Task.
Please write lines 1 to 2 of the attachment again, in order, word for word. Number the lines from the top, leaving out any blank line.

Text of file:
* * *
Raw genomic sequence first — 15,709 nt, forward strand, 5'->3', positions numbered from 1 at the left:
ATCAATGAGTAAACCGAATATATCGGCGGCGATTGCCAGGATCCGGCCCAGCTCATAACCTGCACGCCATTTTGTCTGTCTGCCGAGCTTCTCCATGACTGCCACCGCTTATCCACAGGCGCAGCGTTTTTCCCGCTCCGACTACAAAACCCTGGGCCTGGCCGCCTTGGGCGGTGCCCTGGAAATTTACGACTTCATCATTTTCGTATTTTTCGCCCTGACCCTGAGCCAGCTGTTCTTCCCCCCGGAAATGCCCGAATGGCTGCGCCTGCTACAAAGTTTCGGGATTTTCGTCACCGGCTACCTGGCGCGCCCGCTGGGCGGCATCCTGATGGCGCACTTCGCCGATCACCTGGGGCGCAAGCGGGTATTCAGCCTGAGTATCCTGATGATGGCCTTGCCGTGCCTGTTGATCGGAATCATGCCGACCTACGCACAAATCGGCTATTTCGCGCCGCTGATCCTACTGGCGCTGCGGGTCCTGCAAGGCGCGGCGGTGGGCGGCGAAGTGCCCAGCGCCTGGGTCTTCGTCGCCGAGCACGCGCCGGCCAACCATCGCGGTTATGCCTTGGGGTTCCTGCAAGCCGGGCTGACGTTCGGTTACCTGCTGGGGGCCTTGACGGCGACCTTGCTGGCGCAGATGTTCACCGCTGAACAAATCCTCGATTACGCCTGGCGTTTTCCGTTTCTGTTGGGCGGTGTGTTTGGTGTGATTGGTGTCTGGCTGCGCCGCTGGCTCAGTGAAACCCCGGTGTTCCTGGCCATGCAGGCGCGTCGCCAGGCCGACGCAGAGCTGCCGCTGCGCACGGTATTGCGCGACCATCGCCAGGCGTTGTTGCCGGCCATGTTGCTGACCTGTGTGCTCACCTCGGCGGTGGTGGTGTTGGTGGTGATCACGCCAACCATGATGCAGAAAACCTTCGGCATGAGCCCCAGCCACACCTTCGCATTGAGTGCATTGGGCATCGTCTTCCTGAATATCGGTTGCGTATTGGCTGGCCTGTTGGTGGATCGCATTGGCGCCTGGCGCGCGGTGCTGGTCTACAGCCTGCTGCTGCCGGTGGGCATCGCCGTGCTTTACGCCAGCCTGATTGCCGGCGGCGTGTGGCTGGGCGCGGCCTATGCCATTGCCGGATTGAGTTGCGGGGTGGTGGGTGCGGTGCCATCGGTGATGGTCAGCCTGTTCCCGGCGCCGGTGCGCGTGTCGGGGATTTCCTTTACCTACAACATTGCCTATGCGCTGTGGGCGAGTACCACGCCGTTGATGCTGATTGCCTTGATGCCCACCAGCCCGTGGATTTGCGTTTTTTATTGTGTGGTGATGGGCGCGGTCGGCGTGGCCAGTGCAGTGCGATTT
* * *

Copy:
Raw genomic sequence first — 15,709 nt, forward strand, 5'->3', positions numbered from 1 at the left:
ATCAATGAGTAAACCGAATATATCGGCGGCGATTGCCAGGATCCGGCCCAGCTCATAACCTGCACGCCATTTTGTCTGTCTGCCGAGCTTCTCCATGACTGCCACCGCTTATCCACAGGCGCAGCGTTTTTCCCGCTCCGACTACAAAACCCTGGGCCTGGCCGCCTTGGGCGGTGCCCTGGAAATTTACGACTTCATCATTTTCGTATTTTTCGCCCTGACCCTGAGCCAGCTGTTCTTCCCCCCGGAAATGCCCGAATGGCTGCGCCTGCTACAAAGTTTCGGGATTTTCGTCACCGGCTACCTGGCGCGCCCGCTGGGCGGCATCCTGATGGCGCACTTCGCCGATCACCTGGGGCGCAAGCGGGTATTCAGCCTGAGTATCCTGATGATGGCCTTGCCGTGCCTGTTGATCGGAATCATGCCGACCTACGCACAAATCGGCTATTTCGCGCCGCTGATCCTACTGGCGCTGCGGGTCCTGCAAGGCGCGGCGGTGGGCGGCGAAGTGCCCAGCGCCTGGGTCTTCGTCGCCGAGCACGCGCCGGCCAACCATCGCGGTTATGCCTTGGGGTTCCTGCAAGCCGGGCTGACGTTCGGTTACCTGCTGGGGGCCTTGACGGCGACCTTGCTGGCGCAGATGTTCACCGCTGAACAAATCCTCGATTACGCCTGGCGTTTTCCGTTTCTGTTGGGCGGTGTGTTTGGTGTGATTGGTGTCTGGCTGCGCCGCTGGCTCAGTGAAACCCCGGTGTTCCTGGCCATGCAGGCGCGTCGCCAGGCCGACGCAGAGCTGCCGCTGCGCACGGTATTGCGCGACCATCGCCAGGCGTTGTTGCCGGCCATGTTGCTGACCTGTGTGCTCACCTCGGCGGTGGTGGTGTTGGTGGTGATCACGCCAACCATGATGCAGAAAACCTTCGGCATGAGCCCCAGCCACACCTTCGCATTGAGTGCATTGGGCATCGTCTTCCTGAATATCGGTTGCGTATTGGCTGGCCTGTTGGTGGATCGCATTGGCGCCTGGCGCGCGGTGCTGGTCTACAGCCTGCTGCTGCCGGTGGGCATCGCCGTGCTTTACGCCAGCCTGATTGCCGGCGGCGTGTGGCTGGGCGCGGCCTATGCCATTGCCGGATTGAGTTGCGGGGTGGTGGGTGCGGTGCCATCGGTGATGGTCAGCCTGTTCCCGGCGCCGGTGCGCGTGTCGGGGATTTCCTTTACCTACAACATTGCCTATGCGCTGTGGGCGAGTACCACGCCGTTGATGCTGATTGCCTTGATGCCCACCAGCCCGTGGATTTGCGTTTTTTATTGTGTGGTGATGGGCGCGGTCGGCGTGGCCAGTGCAGTGCGATTT